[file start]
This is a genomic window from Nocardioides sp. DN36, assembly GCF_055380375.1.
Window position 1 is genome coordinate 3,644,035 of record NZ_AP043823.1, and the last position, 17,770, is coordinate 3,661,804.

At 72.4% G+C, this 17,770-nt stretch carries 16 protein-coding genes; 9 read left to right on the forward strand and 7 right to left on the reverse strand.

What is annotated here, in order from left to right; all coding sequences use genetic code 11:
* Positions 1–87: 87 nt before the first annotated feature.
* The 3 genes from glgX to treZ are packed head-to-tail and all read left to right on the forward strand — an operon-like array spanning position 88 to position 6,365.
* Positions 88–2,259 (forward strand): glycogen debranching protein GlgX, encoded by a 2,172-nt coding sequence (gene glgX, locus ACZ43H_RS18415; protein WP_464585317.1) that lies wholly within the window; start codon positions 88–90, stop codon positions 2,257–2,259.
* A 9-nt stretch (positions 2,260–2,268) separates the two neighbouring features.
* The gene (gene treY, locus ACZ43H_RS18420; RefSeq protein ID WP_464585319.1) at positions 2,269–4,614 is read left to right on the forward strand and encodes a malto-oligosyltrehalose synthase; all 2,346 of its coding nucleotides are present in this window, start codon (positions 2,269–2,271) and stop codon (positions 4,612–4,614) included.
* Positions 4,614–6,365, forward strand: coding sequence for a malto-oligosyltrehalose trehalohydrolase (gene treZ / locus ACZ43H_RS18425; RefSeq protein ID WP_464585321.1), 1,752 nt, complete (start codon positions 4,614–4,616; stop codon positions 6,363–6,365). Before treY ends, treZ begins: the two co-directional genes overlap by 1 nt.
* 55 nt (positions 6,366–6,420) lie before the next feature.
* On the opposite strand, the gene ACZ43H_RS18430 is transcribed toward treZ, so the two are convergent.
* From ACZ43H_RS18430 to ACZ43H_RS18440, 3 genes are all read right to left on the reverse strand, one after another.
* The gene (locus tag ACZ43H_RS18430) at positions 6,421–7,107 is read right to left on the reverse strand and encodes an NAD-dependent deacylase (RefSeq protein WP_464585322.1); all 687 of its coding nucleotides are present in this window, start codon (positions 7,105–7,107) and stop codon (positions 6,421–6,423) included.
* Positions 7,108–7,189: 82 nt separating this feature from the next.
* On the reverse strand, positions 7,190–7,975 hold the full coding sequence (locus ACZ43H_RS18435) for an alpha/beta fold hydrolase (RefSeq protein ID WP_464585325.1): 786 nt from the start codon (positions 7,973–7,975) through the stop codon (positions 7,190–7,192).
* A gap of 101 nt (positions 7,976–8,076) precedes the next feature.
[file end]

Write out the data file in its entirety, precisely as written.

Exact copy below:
This is a genomic window from Nocardioides sp. DN36, assembly GCF_055380375.1.
Window position 1 is genome coordinate 3,644,035 of record NZ_AP043823.1, and the last position, 17,770, is coordinate 3,661,804.

At 72.4% G+C, this 17,770-nt stretch carries 16 protein-coding genes; 9 read left to right on the forward strand and 7 right to left on the reverse strand.

What is annotated here, in order from left to right; all coding sequences use genetic code 11:
* Positions 1–87: 87 nt before the first annotated feature.
* The 3 genes from glgX to treZ are packed head-to-tail and all read left to right on the forward strand — an operon-like array spanning position 88 to position 6,365.
* Positions 88–2,259 (forward strand): glycogen debranching protein GlgX, encoded by a 2,172-nt coding sequence (gene glgX, locus ACZ43H_RS18415; protein WP_464585317.1) that lies wholly within the window; start codon positions 88–90, stop codon positions 2,257–2,259.
* A 9-nt stretch (positions 2,260–2,268) separates the two neighbouring features.
* The gene (gene treY, locus ACZ43H_RS18420; RefSeq protein ID WP_464585319.1) at positions 2,269–4,614 is read left to right on the forward strand and encodes a malto-oligosyltrehalose synthase; all 2,346 of its coding nucleotides are present in this window, start codon (positions 2,269–2,271) and stop codon (positions 4,612–4,614) included.
* Positions 4,614–6,365, forward strand: coding sequence for a malto-oligosyltrehalose trehalohydrolase (gene treZ / locus ACZ43H_RS18425; RefSeq protein ID WP_464585321.1), 1,752 nt, complete (start codon positions 4,614–4,616; stop codon positions 6,363–6,365). Before treY ends, treZ begins: the two co-directional genes overlap by 1 nt.
* 55 nt (positions 6,366–6,420) lie before the next feature.
* On the opposite strand, the gene ACZ43H_RS18430 is transcribed toward treZ, so the two are convergent.
* From ACZ43H_RS18430 to ACZ43H_RS18440, 3 genes are all read right to left on the reverse strand, one after another.
* The gene (locus tag ACZ43H_RS18430) at positions 6,421–7,107 is read right to left on the reverse strand and encodes an NAD-dependent deacylase (RefSeq protein WP_464585322.1); all 687 of its coding nucleotides are present in this window, start codon (positions 7,105–7,107) and stop codon (positions 6,421–6,423) included.
* Positions 7,108–7,189: 82 nt separating this feature from the next.
* On the reverse strand, positions 7,190–7,975 hold the full coding sequence (locus ACZ43H_RS18435) for an alpha/beta fold hydrolase (RefSeq protein ID WP_464585325.1): 786 nt from the start codon (positions 7,973–7,975) through the stop codon (positions 7,190–7,192).
* A gap of 101 nt (positions 7,976–8,076) precedes the next feature.